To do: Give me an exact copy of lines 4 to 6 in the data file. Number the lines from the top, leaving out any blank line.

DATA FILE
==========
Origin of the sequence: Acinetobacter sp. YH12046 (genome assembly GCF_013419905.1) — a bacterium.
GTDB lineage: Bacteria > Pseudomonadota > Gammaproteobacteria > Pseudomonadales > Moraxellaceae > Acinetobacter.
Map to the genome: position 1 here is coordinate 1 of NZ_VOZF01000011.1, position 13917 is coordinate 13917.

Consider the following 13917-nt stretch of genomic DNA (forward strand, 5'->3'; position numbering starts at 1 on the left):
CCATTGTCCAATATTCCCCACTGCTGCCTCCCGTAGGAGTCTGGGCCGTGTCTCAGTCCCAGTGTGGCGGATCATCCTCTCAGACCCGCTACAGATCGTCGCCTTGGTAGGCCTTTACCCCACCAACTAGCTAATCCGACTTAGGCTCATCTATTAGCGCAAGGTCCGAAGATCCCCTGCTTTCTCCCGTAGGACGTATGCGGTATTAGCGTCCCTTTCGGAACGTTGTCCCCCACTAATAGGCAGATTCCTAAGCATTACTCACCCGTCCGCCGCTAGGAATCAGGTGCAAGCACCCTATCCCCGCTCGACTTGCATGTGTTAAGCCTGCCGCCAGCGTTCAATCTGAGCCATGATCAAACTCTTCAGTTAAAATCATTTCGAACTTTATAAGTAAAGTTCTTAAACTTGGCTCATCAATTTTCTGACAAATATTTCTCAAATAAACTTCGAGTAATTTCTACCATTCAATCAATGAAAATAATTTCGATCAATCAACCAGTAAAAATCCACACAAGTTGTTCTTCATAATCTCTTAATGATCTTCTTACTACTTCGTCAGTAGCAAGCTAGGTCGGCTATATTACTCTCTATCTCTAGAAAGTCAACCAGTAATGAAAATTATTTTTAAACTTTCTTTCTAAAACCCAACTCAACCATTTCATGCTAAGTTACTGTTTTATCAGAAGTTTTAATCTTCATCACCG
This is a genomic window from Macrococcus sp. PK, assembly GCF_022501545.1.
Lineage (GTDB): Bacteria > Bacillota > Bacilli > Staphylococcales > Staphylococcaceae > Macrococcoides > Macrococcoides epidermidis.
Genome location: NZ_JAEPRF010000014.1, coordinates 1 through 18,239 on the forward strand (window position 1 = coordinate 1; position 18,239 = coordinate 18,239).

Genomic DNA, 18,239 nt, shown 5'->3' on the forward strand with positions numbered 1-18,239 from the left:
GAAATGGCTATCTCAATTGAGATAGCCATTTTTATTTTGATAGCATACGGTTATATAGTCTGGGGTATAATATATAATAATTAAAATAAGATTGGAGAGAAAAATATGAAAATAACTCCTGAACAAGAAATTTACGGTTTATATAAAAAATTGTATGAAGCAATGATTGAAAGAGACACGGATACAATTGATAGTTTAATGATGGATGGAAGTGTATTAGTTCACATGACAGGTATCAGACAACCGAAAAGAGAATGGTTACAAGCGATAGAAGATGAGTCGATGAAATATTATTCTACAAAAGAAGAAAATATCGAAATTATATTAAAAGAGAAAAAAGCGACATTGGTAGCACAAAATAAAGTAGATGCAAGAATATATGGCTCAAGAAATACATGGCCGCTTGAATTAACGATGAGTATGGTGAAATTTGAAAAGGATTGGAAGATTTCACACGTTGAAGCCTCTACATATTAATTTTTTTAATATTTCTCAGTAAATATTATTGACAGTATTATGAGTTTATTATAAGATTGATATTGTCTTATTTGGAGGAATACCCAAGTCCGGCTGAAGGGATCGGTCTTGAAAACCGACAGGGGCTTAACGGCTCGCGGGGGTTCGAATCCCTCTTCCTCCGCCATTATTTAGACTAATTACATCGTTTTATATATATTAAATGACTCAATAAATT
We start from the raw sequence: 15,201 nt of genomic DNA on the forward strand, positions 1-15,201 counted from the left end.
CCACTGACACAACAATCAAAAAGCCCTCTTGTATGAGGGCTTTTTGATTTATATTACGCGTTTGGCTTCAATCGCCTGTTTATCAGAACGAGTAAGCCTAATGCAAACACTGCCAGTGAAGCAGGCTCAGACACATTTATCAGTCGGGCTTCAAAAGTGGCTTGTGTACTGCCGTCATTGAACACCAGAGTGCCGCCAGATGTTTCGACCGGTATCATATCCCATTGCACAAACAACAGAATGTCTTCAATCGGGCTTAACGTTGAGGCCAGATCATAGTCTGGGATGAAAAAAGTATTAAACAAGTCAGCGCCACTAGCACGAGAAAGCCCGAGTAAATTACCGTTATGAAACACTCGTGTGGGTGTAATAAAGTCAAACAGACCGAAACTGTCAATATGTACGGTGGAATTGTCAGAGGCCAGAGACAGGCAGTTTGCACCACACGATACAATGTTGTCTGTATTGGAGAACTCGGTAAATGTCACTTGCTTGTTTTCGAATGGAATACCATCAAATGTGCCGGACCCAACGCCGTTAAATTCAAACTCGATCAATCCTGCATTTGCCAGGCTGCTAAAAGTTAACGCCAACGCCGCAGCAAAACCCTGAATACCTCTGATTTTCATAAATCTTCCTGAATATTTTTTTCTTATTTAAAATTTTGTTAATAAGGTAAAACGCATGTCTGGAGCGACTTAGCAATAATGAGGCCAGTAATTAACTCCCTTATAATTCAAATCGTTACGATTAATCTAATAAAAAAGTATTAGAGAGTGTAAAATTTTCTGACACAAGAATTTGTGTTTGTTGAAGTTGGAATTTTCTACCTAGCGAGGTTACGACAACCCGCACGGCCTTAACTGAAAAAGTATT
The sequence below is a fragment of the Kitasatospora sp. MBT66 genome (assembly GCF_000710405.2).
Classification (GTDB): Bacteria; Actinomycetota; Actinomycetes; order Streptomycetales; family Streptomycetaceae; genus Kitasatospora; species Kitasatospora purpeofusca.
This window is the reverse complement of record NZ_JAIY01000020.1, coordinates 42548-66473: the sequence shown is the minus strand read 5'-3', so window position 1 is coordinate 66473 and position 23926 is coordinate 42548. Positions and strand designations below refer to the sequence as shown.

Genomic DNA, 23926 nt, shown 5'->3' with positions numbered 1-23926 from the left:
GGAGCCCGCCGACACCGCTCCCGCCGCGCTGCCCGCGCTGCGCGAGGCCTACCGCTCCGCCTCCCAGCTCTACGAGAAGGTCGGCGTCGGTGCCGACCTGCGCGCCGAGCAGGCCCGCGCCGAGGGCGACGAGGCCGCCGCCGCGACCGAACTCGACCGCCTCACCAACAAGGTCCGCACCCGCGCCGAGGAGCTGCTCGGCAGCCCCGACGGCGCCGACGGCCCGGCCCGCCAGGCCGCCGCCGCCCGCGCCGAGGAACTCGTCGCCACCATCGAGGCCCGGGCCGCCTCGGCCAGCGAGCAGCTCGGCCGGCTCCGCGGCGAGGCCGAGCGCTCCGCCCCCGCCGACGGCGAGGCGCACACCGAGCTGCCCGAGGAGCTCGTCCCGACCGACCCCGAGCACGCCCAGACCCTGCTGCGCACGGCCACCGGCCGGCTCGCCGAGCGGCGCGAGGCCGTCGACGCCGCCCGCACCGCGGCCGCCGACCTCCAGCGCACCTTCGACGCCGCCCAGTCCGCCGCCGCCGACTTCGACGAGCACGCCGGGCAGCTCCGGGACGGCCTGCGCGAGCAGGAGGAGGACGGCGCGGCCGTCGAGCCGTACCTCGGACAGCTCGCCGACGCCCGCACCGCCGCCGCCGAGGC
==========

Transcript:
Consider the following 13917-nt stretch of genomic DNA (forward strand, 5'->3'; position numbering starts at 1 on the left):
CCATTGTCCAATATTCCCCACTGCTGCCTCCCGTAGGAGTCTGGGCCGTGTCTCAGTCCCAGTGTGGCGGATCATCCTCTCAGACCCGCTACAGATCGTCGCCTTGGTAGGCCTTTACCCCACCAACTAGCTAATCCGACTTAGGCTCATCTATTAGCGCAAGGTCCGAAGATCCCCTGCTTTCTCCCGTAGGACGTATGCGGTATTAGCGTCCCTTTCGGAACGTTGTCCCCCACTAATAGGCAGATTCCTAAGCATTACTCACCCGTCCGCCGCTAGGAATCAGGTGCAAGCACCCTATCCCCGCTCGACTTGCATGTGTTAAGCCTGCCGCCAGCGTTCAATCTGAGCCATGATCAAACTCTTCAGTTAAAATCATTTCGAACTTTATAAGTAAAGTTCTTAAACTTGGCTCATCAATTTTCTGACAAATATTTCTCAAATAAACTTCGAGTAATTTCTACCATTCAATCAATGAAAATAATTTCGATCAATCAACCAGTAAAAATCCACACAAGTTGTTCTTCATAATCTCTTAATGATCTTCTTACTACTTCGTCAGTAGCAAGCTAGGTCGGCTATATTACTCTCTATCTCTAGAAAGTCAACCAGTAATGAAAATTATTTTTAAACTTTCTTTCTAAAACCCAACTCAACCATTTCATGCTAAGTTACTGTTTTATCAGAAGTTTTAATCTTCATCACCG
This is a genomic window from Macrococcus sp. PK, assembly GCF_022501545.1.